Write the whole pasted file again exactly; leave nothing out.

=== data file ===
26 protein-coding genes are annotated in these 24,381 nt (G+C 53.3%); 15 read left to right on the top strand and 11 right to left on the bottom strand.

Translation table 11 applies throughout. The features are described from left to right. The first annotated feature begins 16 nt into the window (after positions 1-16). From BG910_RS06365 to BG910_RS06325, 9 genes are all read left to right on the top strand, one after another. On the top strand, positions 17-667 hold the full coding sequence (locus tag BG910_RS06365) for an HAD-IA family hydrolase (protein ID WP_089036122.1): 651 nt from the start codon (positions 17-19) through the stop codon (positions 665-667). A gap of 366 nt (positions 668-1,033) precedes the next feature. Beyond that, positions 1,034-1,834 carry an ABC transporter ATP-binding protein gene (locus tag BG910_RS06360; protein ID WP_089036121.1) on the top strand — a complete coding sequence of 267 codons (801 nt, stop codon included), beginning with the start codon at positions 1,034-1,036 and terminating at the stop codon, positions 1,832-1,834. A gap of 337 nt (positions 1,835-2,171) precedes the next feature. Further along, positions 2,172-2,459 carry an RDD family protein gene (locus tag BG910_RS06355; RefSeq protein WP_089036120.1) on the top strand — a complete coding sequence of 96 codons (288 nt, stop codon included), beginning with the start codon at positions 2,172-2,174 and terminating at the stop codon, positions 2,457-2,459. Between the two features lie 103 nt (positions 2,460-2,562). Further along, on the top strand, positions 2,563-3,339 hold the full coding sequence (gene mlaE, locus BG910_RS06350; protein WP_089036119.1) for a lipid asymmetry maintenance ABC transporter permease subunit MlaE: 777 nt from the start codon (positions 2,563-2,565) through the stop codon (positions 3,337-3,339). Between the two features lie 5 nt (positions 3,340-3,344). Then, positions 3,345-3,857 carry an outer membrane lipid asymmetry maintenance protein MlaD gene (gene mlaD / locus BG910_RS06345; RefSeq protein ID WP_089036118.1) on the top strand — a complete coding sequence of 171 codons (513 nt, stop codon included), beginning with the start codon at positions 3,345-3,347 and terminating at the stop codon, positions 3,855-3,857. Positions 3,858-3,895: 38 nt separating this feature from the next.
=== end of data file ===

26 protein-coding genes are annotated in these 24,381 nt (G+C 53.3%); 15 read left to right on the top strand and 11 right to left on the bottom strand.

Translation table 11 applies throughout. The features are described from left to right. The first annotated feature begins 16 nt into the window (after positions 1-16). From BG910_RS06365 to BG910_RS06325, 9 genes are all read left to right on the top strand, one after another. On the top strand, positions 17-667 hold the full coding sequence (locus tag BG910_RS06365) for an HAD-IA family hydrolase (protein ID WP_089036122.1): 651 nt from the start codon (positions 17-19) through the stop codon (positions 665-667). A gap of 366 nt (positions 668-1,033) precedes the next feature. Beyond that, positions 1,034-1,834 carry an ABC transporter ATP-binding protein gene (locus tag BG910_RS06360; protein ID WP_089036121.1) on the top strand — a complete coding sequence of 267 codons (801 nt, stop codon included), beginning with the start codon at positions 1,034-1,036 and terminating at the stop codon, positions 1,832-1,834. A gap of 337 nt (positions 1,835-2,171) precedes the next feature. Further along, positions 2,172-2,459 carry an RDD family protein gene (locus tag BG910_RS06355; RefSeq protein WP_089036120.1) on the top strand — a complete coding sequence of 96 codons (288 nt, stop codon included), beginning with the start codon at positions 2,172-2,174 and terminating at the stop codon, positions 2,457-2,459. Between the two features lie 103 nt (positions 2,460-2,562). Further along, on the top strand, positions 2,563-3,339 hold the full coding sequence (gene mlaE, locus BG910_RS06350; protein WP_089036119.1) for a lipid asymmetry maintenance ABC transporter permease subunit MlaE: 777 nt from the start codon (positions 2,563-2,565) through the stop codon (positions 3,337-3,339). Between the two features lie 5 nt (positions 3,340-3,344). Then, positions 3,345-3,857 carry an outer membrane lipid asymmetry maintenance protein MlaD gene (gene mlaD / locus BG910_RS06345; RefSeq protein ID WP_089036118.1) on the top strand — a complete coding sequence of 171 codons (513 nt, stop codon included), beginning with the start codon at positions 3,345-3,347 and terminating at the stop codon, positions 3,855-3,857. Positions 3,858-3,895: 38 nt separating this feature from the next.